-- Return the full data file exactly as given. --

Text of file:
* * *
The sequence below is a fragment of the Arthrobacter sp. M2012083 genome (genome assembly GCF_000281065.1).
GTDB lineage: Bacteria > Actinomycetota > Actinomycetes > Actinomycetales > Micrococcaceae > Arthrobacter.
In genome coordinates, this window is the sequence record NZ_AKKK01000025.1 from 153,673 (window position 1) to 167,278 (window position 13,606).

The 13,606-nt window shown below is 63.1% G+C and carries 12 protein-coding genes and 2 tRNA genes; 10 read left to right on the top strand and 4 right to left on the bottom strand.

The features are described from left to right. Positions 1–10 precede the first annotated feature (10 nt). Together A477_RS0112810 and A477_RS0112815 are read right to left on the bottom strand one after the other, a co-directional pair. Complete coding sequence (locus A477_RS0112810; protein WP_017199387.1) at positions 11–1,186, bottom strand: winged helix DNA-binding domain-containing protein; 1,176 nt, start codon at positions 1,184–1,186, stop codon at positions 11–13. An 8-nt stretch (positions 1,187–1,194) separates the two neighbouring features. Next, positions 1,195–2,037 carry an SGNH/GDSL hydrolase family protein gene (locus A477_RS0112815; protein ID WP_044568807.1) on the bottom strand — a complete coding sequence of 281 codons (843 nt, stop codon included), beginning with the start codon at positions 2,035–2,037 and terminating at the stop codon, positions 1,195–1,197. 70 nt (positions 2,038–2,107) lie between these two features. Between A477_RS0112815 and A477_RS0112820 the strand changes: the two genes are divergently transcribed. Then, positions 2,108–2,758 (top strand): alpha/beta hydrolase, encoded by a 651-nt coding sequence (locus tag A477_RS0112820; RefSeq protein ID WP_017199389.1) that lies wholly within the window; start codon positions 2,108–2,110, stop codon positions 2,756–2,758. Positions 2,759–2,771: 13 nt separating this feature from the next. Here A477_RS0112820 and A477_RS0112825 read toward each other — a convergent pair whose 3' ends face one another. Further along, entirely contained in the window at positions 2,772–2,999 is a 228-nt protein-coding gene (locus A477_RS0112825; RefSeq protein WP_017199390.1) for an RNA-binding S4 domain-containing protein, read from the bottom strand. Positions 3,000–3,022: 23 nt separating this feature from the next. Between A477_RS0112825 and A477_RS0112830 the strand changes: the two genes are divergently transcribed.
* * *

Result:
The sequence below is a fragment of the Arthrobacter sp. M2012083 genome (genome assembly GCF_000281065.1).
GTDB lineage: Bacteria > Actinomycetota > Actinomycetes > Actinomycetales > Micrococcaceae > Arthrobacter.
In genome coordinates, this window is the sequence record NZ_AKKK01000025.1 from 153,673 (window position 1) to 167,278 (window position 13,606).

The 13,606-nt window shown below is 63.1% G+C and carries 12 protein-coding genes and 2 tRNA genes; 10 read left to right on the top strand and 4 right to left on the bottom strand.

The features are described from left to right. Positions 1–10 precede the first annotated feature (10 nt). Together A477_RS0112810 and A477_RS0112815 are read right to left on the bottom strand one after the other, a co-directional pair. Complete coding sequence (locus A477_RS0112810; protein WP_017199387.1) at positions 11–1,186, bottom strand: winged helix DNA-binding domain-containing protein; 1,176 nt, start codon at positions 1,184–1,186, stop codon at positions 11–13. An 8-nt stretch (positions 1,187–1,194) separates the two neighbouring features. Next, positions 1,195–2,037 carry an SGNH/GDSL hydrolase family protein gene (locus A477_RS0112815; protein ID WP_044568807.1) on the bottom strand — a complete coding sequence of 281 codons (843 nt, stop codon included), beginning with the start codon at positions 2,035–2,037 and terminating at the stop codon, positions 1,195–1,197. 70 nt (positions 2,038–2,107) lie between these two features. Between A477_RS0112815 and A477_RS0112820 the strand changes: the two genes are divergently transcribed. Then, positions 2,108–2,758 (top strand): alpha/beta hydrolase, encoded by a 651-nt coding sequence (locus tag A477_RS0112820; RefSeq protein ID WP_017199389.1) that lies wholly within the window; start codon positions 2,108–2,110, stop codon positions 2,756–2,758. Positions 2,759–2,771: 13 nt separating this feature from the next. Here A477_RS0112820 and A477_RS0112825 read toward each other — a convergent pair whose 3' ends face one another. Further along, entirely contained in the window at positions 2,772–2,999 is a 228-nt protein-coding gene (locus A477_RS0112825; RefSeq protein WP_017199390.1) for an RNA-binding S4 domain-containing protein, read from the bottom strand. Positions 3,000–3,022: 23 nt separating this feature from the next. Between A477_RS0112825 and A477_RS0112830 the strand changes: the two genes are divergently transcribed.